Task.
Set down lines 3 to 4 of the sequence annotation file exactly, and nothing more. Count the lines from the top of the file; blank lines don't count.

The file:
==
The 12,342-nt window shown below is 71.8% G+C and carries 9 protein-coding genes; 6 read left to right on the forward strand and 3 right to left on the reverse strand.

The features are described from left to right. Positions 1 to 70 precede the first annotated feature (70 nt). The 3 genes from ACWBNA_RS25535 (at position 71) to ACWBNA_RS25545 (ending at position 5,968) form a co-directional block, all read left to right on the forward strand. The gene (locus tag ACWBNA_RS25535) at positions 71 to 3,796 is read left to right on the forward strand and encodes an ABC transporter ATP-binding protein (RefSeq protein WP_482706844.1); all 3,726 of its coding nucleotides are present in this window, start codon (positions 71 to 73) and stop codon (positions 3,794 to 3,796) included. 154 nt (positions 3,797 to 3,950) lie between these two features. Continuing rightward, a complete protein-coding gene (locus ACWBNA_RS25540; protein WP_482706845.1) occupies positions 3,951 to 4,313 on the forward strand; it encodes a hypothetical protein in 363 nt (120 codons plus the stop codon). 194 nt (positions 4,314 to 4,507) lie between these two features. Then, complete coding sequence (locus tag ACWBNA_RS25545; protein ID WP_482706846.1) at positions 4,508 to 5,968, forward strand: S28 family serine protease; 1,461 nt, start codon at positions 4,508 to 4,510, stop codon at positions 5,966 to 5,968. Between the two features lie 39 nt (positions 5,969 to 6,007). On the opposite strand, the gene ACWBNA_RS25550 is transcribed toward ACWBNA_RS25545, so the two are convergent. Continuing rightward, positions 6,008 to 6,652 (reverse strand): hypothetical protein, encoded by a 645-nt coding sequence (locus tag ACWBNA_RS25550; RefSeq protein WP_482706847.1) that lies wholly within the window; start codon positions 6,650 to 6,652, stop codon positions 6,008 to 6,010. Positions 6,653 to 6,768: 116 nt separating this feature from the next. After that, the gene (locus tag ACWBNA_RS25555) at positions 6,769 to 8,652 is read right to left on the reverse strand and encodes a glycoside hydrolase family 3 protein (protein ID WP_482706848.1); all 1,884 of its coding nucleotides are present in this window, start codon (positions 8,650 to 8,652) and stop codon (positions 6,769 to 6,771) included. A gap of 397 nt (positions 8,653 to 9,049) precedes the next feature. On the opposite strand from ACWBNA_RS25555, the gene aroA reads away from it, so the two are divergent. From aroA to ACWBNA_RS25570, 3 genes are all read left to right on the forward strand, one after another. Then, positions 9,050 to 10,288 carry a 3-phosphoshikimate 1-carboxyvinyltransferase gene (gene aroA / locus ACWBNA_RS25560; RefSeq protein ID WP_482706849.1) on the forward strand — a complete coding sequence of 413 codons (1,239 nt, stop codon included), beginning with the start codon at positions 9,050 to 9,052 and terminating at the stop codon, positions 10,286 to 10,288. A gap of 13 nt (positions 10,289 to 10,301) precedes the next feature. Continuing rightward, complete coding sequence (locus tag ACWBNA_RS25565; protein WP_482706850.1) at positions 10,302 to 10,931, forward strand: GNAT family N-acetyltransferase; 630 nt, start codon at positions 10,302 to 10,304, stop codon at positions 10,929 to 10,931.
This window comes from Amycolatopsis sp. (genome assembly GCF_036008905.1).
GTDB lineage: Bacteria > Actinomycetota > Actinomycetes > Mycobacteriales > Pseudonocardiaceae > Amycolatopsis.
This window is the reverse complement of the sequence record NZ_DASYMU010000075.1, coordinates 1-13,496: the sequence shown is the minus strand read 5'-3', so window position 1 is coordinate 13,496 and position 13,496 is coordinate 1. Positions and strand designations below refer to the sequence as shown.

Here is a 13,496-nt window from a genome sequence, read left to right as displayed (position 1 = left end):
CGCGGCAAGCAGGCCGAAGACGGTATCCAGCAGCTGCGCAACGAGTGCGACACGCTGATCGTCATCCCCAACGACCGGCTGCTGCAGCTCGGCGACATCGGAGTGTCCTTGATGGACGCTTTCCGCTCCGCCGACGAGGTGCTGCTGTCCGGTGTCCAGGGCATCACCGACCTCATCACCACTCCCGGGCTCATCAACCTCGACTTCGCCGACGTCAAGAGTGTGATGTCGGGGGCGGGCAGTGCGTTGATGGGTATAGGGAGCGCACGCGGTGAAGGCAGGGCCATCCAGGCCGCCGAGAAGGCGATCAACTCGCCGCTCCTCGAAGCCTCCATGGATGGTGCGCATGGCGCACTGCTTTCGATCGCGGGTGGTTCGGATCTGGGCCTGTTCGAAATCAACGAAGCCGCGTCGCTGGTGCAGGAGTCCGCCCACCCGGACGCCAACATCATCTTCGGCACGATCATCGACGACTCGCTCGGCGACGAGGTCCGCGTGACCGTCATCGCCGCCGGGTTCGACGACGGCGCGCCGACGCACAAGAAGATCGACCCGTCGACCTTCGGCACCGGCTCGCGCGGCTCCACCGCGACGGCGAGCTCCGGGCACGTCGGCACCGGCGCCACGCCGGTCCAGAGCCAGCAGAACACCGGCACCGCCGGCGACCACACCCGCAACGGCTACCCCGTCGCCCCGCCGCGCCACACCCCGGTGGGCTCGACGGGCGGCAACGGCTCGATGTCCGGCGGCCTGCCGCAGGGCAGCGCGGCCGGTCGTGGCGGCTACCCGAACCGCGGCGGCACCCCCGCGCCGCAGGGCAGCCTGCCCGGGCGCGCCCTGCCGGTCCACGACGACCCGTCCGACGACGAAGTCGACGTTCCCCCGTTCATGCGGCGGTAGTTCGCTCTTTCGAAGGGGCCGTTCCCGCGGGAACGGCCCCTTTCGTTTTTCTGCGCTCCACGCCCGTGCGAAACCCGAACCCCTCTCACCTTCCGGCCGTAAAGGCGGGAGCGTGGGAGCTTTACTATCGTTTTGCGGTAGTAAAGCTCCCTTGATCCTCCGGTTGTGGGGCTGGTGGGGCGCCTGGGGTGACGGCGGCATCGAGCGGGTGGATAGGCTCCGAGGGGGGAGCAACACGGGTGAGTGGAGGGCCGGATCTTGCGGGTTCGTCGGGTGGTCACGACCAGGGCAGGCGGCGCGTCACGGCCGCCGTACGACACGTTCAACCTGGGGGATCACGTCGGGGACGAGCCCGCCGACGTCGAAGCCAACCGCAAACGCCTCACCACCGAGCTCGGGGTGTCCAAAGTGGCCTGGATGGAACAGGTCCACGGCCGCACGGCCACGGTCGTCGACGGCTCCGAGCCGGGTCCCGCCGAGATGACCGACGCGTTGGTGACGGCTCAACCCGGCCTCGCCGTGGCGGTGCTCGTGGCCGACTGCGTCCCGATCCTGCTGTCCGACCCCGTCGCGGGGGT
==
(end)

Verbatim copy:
This window comes from Amycolatopsis sp. (genome assembly GCF_036008905.1).
GTDB lineage: Bacteria > Actinomycetota > Actinomycetes > Mycobacteriales > Pseudonocardiaceae > Amycolatopsis.